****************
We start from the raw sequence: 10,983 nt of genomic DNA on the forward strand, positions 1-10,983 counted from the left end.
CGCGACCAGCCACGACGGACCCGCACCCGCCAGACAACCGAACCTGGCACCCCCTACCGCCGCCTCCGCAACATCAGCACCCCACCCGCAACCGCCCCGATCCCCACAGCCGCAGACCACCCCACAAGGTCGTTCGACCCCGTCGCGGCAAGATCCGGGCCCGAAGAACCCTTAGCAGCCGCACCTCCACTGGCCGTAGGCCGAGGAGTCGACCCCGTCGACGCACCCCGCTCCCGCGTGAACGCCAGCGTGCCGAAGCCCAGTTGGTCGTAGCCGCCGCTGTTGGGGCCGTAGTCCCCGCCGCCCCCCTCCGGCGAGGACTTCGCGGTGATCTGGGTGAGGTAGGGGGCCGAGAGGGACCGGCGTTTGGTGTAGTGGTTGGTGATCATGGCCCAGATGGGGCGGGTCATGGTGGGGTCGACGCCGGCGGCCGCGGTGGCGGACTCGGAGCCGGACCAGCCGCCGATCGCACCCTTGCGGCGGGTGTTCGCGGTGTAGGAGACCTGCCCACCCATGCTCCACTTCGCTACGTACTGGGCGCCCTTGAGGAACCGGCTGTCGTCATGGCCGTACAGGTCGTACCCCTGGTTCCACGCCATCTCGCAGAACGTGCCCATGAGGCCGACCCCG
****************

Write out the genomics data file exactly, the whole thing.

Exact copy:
We start from the raw sequence: 10,983 nt of genomic DNA on the forward strand, positions 1-10,983 counted from the left end.
CGCGACCAGCCACGACGGACCCGCACCCGCCAGACAACCGAACCTGGCACCCCCTACCGCCGCCTCCGCAACATCAGCACCCCACCCGCAACCGCCCCGATCCCCACAGCCGCAGACCACCCCACAAGGTCGTTCGACCCCGTCGCGGCAAGATCCGGGCCCGAAGAACCCTTAGCAGCCGCACCTCCACTGGCCGTAGGCCGAGGAGTCGACCCCGTCGACGCACCCCGCTCCCGCGTGAACGCCAGCGTGCCGAAGCCCAGTTGGTCGTAGCCGCCGCTGTTGGGGCCGTAGTCCCCGCCGCCCCCCTCCGGCGAGGACTTCGCGGTGATCTGGGTGAGGTAGGGGGCCGAGAGGGACCGGCGTTTGGTGTAGTGGTTGGTGATCATGGCCCAGATGGGGCGGGTCATGGTGGGGTCGACGCCGGCGGCCGCGGTGGCGGACTCGGAGCCGGACCAGCCGCCGATCGCACCCTTGCGGCGGGTGTTCGCGGTGTAGGAGACCTGCCCACCCATGCTCCACTTCGCTACGTACTGGGCGCCCTTGAGGAACCGGCTGTCGTCATGGCCGTACAGGTCGTACCCCTGGTTCCACGCCATCTCGCAGAACGTGCCCATGAGGCCGACCCCG